N. John Habraken (john@habraken.org)

List of titles on Theory of the Built Environment

read a short introduction to this list


The Structure of the Ordinary, Cambridge, MIT Press, 1998 , softcover MIT Press, 2001
Summarizes my theorizing about the Built Environment.

The Appearance of the Form, Cambridge, Awater Press,1985. Private edition. Second ed. 1988.
Four essays on the position designing takes between people and things.

Transformations of the Site. Cambridge, Awater Press, 1983. Private edition. Second ed. 1988.
An earlier version of what eventually became "The structure of the Ordinary", privately published.

General Principlesabout the Way Built Environments Exist. Open House BCB series, SAR, Eindhoven, 1979.
A small booklet with brief aphoristic statements covering basically the same ground as later done by "Transformations of the Site" and still later by "The Structure of the Ordinary"

In terms of theory, it is a first searching for clarity.. The distinction between material organization ( order of Form), territorial organization ( order of Place) and cultural constraints ( order of Understanding) as made in the later books is lacking, but important ingredients, like 'site', 'consensus', 'systems', 'power', 'levels', and 'territory' are there. As a statement about a way of looking at the Built environment it is still a good introduction in to the subject and it has a poetic quality that conveys the motivation behind my thinking perhaps better than any later explanation..

Three R's for Housing. Amsterdam, Scheltema & Holkema, 1970; originally published in Forum, vol. XX, no 1, 1966.
A series of iconic diagrams explaining the gradual alienation of the inhabitant from the housing process. The original article in Forum was many times reprinted in various ways and translated in several languages. Still a good explanation where the proposal for a distinction between supports and infill come from.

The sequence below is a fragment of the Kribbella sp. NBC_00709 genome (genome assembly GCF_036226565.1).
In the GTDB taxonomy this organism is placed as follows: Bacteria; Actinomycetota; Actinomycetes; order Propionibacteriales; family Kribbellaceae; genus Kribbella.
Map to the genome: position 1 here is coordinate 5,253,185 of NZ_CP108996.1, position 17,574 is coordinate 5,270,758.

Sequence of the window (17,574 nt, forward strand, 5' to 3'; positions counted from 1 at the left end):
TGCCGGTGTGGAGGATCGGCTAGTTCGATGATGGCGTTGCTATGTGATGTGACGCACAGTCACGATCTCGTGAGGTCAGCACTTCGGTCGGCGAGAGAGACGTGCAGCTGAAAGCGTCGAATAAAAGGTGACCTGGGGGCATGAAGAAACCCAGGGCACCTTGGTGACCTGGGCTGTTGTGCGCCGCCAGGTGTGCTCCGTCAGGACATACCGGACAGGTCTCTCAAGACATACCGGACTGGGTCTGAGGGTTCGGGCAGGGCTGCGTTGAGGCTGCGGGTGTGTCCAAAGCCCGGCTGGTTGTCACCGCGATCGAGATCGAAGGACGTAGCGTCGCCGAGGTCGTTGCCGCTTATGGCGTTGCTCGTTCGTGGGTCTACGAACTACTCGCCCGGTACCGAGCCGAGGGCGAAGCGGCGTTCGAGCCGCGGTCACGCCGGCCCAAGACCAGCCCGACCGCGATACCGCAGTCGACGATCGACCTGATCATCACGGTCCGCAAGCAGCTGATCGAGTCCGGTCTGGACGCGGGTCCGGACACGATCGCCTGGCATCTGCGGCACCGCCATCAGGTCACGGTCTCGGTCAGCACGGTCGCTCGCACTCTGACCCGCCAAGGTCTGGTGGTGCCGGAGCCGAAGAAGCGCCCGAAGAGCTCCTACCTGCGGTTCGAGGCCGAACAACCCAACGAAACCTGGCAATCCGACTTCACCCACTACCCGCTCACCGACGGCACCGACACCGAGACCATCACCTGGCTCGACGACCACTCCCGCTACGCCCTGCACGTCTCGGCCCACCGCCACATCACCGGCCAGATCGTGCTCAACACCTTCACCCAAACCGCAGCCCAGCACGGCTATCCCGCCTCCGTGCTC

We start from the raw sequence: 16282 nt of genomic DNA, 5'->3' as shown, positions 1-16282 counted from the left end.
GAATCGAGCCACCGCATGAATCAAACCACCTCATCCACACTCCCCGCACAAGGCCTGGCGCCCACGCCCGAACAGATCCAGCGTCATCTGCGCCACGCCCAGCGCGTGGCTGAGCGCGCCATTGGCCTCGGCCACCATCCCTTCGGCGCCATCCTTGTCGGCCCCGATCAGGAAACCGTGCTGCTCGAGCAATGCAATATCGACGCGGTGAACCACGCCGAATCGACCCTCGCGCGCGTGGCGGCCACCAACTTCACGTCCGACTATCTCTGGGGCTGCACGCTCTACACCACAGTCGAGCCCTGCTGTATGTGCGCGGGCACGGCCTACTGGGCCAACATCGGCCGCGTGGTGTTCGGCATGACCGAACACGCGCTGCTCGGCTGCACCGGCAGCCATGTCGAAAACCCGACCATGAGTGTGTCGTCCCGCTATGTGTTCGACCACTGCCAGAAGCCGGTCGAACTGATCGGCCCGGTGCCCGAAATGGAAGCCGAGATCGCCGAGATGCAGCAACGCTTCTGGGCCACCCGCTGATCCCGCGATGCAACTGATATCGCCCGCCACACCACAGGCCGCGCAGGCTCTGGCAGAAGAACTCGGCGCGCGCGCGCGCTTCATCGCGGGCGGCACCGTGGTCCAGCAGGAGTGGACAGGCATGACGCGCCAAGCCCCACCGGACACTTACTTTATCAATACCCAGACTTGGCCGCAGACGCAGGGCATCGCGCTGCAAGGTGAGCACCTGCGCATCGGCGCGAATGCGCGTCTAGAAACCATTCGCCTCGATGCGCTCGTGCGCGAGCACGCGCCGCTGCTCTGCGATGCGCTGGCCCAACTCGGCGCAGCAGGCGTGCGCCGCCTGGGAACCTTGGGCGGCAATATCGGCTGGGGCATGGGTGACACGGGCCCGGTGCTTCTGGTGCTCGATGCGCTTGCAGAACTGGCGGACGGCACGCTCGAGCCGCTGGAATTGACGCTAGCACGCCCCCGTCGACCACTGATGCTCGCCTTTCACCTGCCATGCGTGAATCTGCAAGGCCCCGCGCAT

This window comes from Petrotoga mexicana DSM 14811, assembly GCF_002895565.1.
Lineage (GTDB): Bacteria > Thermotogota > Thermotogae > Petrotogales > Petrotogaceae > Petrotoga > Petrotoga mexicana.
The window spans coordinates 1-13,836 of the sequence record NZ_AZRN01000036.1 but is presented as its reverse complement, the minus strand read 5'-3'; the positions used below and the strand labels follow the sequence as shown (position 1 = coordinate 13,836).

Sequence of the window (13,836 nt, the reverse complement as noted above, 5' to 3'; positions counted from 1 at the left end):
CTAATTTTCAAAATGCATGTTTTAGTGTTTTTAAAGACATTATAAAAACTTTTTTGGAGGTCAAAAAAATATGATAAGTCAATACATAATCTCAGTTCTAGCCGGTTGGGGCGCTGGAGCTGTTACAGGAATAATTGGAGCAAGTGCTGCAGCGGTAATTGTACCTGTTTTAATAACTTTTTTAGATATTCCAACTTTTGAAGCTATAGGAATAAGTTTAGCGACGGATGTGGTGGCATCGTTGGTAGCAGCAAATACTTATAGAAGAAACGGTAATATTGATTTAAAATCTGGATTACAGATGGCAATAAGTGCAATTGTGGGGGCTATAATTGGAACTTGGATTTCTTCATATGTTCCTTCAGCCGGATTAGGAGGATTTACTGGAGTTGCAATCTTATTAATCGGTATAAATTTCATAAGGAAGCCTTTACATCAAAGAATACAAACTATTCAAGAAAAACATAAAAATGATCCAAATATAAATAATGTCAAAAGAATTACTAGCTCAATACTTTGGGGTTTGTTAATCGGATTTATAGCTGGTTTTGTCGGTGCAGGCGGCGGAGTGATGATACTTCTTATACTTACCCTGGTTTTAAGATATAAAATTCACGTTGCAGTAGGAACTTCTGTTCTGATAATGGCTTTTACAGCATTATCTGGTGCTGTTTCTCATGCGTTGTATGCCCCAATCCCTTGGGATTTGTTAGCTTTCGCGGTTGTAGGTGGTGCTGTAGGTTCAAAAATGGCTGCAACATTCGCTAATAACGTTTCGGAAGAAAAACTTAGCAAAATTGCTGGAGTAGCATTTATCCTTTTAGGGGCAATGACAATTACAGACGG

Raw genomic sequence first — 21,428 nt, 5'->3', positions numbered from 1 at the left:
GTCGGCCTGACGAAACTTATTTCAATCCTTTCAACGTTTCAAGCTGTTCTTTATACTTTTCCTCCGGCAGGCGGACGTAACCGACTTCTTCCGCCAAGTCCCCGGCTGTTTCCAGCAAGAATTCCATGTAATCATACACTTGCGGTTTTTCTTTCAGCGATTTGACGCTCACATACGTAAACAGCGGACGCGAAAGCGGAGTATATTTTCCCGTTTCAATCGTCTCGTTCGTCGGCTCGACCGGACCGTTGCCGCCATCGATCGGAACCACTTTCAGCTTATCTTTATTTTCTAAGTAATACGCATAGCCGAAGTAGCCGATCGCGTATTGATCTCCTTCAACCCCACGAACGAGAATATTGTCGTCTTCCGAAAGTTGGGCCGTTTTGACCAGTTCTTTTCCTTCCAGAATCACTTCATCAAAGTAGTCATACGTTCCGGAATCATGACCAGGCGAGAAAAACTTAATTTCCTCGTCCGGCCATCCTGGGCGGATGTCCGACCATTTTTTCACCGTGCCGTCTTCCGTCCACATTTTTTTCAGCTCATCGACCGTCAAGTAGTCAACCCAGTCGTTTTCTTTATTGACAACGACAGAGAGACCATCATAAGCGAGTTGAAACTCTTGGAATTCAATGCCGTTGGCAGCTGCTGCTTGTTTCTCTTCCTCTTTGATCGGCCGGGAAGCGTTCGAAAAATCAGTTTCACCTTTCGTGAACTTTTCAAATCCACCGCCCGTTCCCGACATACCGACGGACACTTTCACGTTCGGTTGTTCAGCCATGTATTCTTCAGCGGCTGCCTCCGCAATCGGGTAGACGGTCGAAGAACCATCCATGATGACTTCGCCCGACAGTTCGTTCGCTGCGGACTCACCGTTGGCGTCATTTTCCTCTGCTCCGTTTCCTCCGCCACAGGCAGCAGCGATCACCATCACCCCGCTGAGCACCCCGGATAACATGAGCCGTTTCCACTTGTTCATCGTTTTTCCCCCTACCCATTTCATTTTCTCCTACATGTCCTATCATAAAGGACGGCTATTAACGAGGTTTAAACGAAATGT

"Type as a Social Agreement", Seoul, Korea: Third Asian Congress of Architects, Nov. 1988.
Type had become a fashionable topic but it seemed to me that in the discussion the most important aspect of type was too often ignored. The paper argues that type is first of all a product of implicit consensus within a social body, and explores the power this has for the environment.

"Control Hierarchies in Complex Artifacts", Proceedings, Conference on Planning and Design in Architecture. Protzen, Ed. Boston: International Congress on Planning and Design Theory, 1987.
This paper spells out how environmental form can be analyzed in terms of control: that is to say in terms of transformations that reveal such control. It appears that several hierarchies of form interact and relate.

"Three Ways of Seeing the Built Environment". London: Pidgeon Audio Visual Series, 1985.
An interview with Monical Pidgeon, on tape with slides.

"Notes on Hierarchies in Form". Working paper, fall 1983 - winter 1984.

"Signs of Structures". Chapter of Transformations of the Site. Reprinted in Space and Society. Cambridge: MIT Press, 1982.

"Playing Games". Architectural Design, No.

"Het Alledaagse, over het Ontstaan van de Omgeving van Alledag". Initiatory Lecture at Dept. of Arch., Tech. U. Eindhoven. Rotterdam: Lemniscaat publ., 1967.Rotterdam.

"The Tissue of the Town: Some suggestions for further scrutiny". Forum, Vol. XVIII, No. 1, 1964.

“Man and Matter". Forum, Vol. XVIX, No. 1, 1965.


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